There’s no faulting Spectator editor Fraser Nelson for being an ostensibly agreeable bloke, nor for his unshakeable belief that HIV doesn’t cause AIDS, or that man made climate change is not happening. He even occasionally makes sound decisions, as when he dispensed with the services of Melanie “not just Barking but halfway to Upminster” Phillips, after she landed the Speccy with a five-figure legal bill.
But all this pales into insignificance when put alongside his apparent descent into rank paranoia with a piece in the Maily Telegraph titled “Gordon Brown’s secret army could defeat the Coalition’s welfare and education reforms”. Who they? Well, Nelson claims that dastardly Pa Broon stuffed quangos, charities and the Civil Service with his placemen so that his work would carry on.
This argument is then undermined as he quotes the so-called Taxpayers’ Alliance (TPA) and the Institute for Economic Affairs (IEA), not exactly the most neutral observers of the body politic, and then inserts a photo of Iain Duncan Smith, whose DWP Special Advisor (SpAd) is Susie Squire, who certainly isn’t a Labour plant but came from ... the TPA!
Moreover, Nelson keeps on quoting appointments that have been made since May 2010, but how Pa Broon can have continued to influence matters even after his departure from Downing Street is a mystifying one. Perhaps he has a white cat to sit on his lap while his all-powerful organisation bends the mind of the legislature to his iron will. But, on second thoughts, maybe he doesn’t.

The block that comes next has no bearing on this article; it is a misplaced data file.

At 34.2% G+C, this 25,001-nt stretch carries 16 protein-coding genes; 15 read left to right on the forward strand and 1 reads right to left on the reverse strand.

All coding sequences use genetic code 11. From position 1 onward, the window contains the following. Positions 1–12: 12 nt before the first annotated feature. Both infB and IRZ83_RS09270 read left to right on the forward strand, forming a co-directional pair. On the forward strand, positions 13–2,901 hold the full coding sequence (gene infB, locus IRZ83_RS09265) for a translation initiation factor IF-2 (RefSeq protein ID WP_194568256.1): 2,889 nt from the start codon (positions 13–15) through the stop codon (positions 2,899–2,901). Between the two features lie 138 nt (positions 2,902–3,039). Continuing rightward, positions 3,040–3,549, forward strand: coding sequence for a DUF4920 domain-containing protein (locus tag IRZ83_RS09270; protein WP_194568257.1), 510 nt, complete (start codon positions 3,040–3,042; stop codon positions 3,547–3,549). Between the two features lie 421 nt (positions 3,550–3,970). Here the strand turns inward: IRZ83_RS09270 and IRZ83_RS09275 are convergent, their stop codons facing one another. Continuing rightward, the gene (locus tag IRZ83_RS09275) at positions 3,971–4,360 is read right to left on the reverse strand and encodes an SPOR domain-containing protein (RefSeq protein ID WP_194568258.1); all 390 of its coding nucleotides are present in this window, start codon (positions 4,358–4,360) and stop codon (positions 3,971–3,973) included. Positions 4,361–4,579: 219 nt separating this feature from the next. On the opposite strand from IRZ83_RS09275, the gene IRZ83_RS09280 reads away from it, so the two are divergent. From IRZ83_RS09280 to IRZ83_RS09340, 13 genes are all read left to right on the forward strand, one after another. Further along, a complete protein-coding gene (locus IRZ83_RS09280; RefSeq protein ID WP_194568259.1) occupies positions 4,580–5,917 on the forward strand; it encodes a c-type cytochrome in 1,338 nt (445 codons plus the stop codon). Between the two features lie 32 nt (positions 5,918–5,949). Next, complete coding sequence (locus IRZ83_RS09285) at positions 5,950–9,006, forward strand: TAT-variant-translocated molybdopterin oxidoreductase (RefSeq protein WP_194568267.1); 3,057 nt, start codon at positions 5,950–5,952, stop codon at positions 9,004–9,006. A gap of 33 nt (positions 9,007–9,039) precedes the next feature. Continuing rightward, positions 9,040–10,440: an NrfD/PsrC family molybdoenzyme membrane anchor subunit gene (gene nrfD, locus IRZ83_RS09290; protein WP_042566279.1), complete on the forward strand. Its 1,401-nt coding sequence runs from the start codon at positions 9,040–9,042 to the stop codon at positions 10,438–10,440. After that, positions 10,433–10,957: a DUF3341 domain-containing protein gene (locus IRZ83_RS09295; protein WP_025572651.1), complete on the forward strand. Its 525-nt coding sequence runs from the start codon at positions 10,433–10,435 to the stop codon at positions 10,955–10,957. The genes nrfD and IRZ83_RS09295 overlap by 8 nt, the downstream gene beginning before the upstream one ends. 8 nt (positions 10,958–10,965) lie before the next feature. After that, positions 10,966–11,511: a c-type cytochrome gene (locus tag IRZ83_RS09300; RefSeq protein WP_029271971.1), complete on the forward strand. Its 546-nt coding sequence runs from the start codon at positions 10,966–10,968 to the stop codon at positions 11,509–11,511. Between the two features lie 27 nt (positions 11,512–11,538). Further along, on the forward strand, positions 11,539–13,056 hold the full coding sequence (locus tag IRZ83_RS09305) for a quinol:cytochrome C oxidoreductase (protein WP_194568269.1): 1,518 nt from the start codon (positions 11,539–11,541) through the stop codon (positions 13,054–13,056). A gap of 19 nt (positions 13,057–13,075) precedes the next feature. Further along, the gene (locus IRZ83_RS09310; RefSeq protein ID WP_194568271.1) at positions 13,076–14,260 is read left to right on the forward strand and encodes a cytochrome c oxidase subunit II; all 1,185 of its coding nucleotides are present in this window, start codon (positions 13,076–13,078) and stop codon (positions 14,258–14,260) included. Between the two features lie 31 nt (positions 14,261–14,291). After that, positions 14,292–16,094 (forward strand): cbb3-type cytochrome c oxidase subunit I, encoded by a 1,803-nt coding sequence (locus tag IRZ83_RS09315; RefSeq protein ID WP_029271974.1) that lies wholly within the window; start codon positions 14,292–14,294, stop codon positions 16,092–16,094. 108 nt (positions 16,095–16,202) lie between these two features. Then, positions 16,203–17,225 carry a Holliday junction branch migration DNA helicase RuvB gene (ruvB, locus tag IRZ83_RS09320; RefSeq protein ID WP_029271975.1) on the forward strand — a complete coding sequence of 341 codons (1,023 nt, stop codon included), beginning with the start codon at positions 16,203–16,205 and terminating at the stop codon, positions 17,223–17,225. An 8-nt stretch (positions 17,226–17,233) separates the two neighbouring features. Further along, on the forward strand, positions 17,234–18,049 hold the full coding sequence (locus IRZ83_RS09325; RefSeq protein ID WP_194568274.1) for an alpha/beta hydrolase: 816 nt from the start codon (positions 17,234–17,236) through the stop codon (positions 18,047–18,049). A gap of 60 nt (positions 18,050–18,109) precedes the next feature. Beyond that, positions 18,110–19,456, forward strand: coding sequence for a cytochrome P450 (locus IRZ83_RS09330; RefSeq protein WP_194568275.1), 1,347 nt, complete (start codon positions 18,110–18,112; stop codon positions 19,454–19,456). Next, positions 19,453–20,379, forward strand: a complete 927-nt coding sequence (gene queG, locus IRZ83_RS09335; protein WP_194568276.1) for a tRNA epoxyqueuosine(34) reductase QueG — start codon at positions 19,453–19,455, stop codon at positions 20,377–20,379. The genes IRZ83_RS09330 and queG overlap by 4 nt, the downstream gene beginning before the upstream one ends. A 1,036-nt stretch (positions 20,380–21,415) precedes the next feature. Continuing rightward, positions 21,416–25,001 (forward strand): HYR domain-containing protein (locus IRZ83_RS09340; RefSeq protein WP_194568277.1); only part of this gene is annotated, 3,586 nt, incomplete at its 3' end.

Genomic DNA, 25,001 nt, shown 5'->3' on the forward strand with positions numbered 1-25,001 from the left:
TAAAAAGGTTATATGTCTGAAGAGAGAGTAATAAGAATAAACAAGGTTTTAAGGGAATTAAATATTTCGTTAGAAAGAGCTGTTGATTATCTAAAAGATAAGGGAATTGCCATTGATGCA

What Nelson does do is assume the ideas put forward by fringe groups devoid of expertise are somehow right, and that to oppose them makes whoever does so a rotten leftie. This covers the shale gas issue, which has now become a touchstone for whether a chap is sufficiently conservative. Economics and environmental concerns need not enter.
He singles out Education Secretary Michael “Oiky” Gove for having “spent three years building a list of outside allies”, but all that Gove has done is to butter up the Murdoch press and those who are of a mind to make a fast buck out of education. The rest has been accomplished by dog-whistling that part of the Fourth Estate who never went near a state school, but know everything about them.
What Nelson cannot bring himself to do is admit that the right-leaning part of the Coalition is all too easily persuaded by the ideologically driven, whose ideas fail when held up to the real world. He talks of a “battle of ideas”, but this isn’t about ideas, it’s about fringe lobby groups being the tail that wags the Tory dog. Young Dave isn’t being scuppered by a secret army of lefties, but by hard reality.
Blaming someone who’s been out of power for two and a half years is just daft.
The thing that struck me was the claim of "infiltration" of charities, after The Atlantic Bridge "charity" joke, 'e's 'avin a larf.
The Atlantic Bridge.
Now this was the "charity" set up by Liam Fox, which had loads of Republican and Conservative members in 'Advisory Councils' on both sides of the Atlantic that was supported by fellow Torygraph writer Nile Gardiner, (who pulled up Andy Burnham over "anti-Americanism" when he was in Health (around the same time as Dan Hannan was in the USA doing the rounds, saying Labour were "anti-American" and bitching about how bad the NHS was..)
Andy Burnham had correctly seen what the Atlantic Bridge were up to on the health front) was attacked by Mr Gardiner, who supported the aims of the neocon Atlantic Bridge to the extent that he shared a platform with Liam Fox at a Heritage Foundation event.
Why do those "on the left" call it "The Torygraph" again?
Post a Comment